Reducing the number of plastic bags in our possession was one of my top goals. I started by reviewing the shopping bags and separating the ones with holes from the whole ones (no pun intended). The good ones we could use for bin liners were put in a long plastic bag that had originally contained 6 x 1.1L bags of milk. That is now strung up and is where all the bin bags will be kept. I also kept the jumbo sized bags as they often come in handy, but only kept the best ones and put them all in one bag. I also like to keep the nice ones that you get from clothing and gift stores, and again only picked out the very best that I may actually use one day. We now have the two infrequently used bag types stored in the laundry cupboard, where it should be noted that I found even more stashed bags…

While I just kind of chucked about 5 bags of plastic bags, I am starting to wonder if the supermarkets here have bag recycling points. I feel like I may have seen a few, but then I don’t know if my mind is playing tricks on me and superimposing an Australian supermarket over my local Jumbo. I felt guilty about just chucking them without checking for a supermarket recycling point first, but if I had waited then it would probably end up like when I bag up clothes to take to the op shop and instead of making an immediate trip there it just ends up being stored away again and no space is de-cluttered.

In addition to the massive plastic bag chuck out, I also reorganised the kitchen cupboards and cleaned everything thoroughly, getting rid of the greasy grime on the cupboard doors. Now I just have to hope that my boys will live by the new plastic bag rule, and that I don’t fall back into this old hoarding habit.

What do you hoard?

The chore hostel

I’d never encountered a hostel where, in addition to paying for your bed, you had to do some other cleaning task to qualify to stay.

Sure I’ve come across plenty of places where you work in exchange for a bed, but not where the sole cleanliness of your room relies on the effort of the person who stayed there before you.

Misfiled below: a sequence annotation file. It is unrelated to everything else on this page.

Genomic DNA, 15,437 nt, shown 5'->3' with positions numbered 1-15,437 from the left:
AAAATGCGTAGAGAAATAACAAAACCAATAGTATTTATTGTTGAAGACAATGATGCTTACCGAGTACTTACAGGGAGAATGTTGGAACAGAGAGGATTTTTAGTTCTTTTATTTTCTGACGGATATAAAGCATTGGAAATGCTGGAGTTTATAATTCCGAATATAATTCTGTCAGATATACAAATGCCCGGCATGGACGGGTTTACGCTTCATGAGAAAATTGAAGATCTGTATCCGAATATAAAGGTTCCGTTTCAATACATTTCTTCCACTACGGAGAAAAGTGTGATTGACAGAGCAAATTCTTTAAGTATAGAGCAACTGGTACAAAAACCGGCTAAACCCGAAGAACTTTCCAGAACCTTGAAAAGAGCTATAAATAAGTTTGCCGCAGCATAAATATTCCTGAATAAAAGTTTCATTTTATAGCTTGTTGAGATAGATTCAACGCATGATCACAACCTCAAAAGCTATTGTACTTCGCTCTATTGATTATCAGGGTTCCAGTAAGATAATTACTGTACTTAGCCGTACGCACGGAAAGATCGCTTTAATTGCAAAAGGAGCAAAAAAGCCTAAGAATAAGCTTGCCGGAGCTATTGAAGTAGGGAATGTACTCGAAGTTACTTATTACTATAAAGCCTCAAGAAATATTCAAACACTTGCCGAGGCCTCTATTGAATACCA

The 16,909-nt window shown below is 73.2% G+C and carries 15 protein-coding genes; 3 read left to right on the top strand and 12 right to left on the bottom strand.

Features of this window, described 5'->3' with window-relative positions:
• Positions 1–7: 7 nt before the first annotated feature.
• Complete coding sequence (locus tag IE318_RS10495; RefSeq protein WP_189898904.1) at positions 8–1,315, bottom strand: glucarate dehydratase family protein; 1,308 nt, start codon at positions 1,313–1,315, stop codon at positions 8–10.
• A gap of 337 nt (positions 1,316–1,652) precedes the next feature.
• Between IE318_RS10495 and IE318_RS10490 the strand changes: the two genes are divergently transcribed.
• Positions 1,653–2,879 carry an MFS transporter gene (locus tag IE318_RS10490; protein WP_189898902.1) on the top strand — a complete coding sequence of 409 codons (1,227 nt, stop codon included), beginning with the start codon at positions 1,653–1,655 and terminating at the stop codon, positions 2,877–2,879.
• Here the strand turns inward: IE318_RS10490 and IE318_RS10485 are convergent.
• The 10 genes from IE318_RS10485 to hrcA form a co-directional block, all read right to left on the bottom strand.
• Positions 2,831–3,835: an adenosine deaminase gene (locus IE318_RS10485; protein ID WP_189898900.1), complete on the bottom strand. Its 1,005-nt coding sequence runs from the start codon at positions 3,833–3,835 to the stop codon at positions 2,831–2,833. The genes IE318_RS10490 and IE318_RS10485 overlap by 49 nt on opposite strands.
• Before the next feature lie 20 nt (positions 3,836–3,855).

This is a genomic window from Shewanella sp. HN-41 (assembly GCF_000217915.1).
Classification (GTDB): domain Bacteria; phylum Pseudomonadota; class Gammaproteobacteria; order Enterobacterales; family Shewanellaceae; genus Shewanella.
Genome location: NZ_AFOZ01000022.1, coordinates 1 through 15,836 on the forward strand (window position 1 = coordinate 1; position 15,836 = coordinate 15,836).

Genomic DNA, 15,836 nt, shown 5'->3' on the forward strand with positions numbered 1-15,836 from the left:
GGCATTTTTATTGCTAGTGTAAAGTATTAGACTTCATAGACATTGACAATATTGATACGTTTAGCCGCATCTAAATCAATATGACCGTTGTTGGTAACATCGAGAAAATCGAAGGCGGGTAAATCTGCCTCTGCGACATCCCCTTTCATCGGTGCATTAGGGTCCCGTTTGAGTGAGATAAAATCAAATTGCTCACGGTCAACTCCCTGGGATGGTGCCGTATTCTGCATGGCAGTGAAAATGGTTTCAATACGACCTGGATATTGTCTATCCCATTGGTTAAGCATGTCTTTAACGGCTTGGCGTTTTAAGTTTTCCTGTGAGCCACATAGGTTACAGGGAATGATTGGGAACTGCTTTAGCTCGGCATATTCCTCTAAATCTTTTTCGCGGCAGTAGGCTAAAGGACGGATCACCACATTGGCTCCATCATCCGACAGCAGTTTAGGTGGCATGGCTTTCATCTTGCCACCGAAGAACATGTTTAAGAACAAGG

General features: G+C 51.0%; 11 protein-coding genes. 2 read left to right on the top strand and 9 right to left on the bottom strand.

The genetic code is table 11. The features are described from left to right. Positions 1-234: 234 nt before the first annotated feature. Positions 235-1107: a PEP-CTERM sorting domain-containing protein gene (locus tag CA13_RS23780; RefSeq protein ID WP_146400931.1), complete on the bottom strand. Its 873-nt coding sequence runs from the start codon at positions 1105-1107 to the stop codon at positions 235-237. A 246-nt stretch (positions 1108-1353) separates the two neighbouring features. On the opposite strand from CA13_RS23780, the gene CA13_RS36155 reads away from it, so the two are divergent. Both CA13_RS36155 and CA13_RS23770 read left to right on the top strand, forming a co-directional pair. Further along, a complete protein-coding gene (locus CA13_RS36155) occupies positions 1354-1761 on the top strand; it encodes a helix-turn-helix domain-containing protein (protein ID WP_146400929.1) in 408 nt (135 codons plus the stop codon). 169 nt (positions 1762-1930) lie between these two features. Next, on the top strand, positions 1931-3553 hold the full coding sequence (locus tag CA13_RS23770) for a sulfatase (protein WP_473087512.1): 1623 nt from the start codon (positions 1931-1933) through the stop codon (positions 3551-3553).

For me, this wasn’t such a big deal, I was happy to clean up after myself. Unlike at home, while on the road I’m quite pedantic about cleaning up after myself and drying my dishes rather than letting them drain in the communal kitchens. However, when the initial state of the place is pretty tatty and the chores are said to be “to engender community” I kind of get a bit affronted.

You wouldn’t think it is a hostel with all the broken down old cars and ancient caravans waiting to be restored in the carpark. As I marketer, I know that’s not how you present your business. The verandahs in front of the rooms all had planks of wood and other bits and pieces caked in dirt cluttering them up and the kitchen looked like an explosion had gone off.

In the kitchen’s defense, that was after a veritable truckload of donated food past their sell by dates had entered the hostel. Something they get for their non-profit status. So while it was a bit scungy yet oozing potential, the free food is a bonus to backpackers always on the lookout for a cheap feed.

The day after camping

Today began that tedious chore of unpacking, washing and storing after a camping trip.

We had to unpack our bags and put away food and other items and then we had to wash our clothes that smelled strongly of the scent Eau de Campfire. I think this is better left for the day after. Arriving home after a camping trip, all you want to do is have a shower and get some sleep in a comfy bed. I certainly ticked all those boxes before even thinking about the tidy up.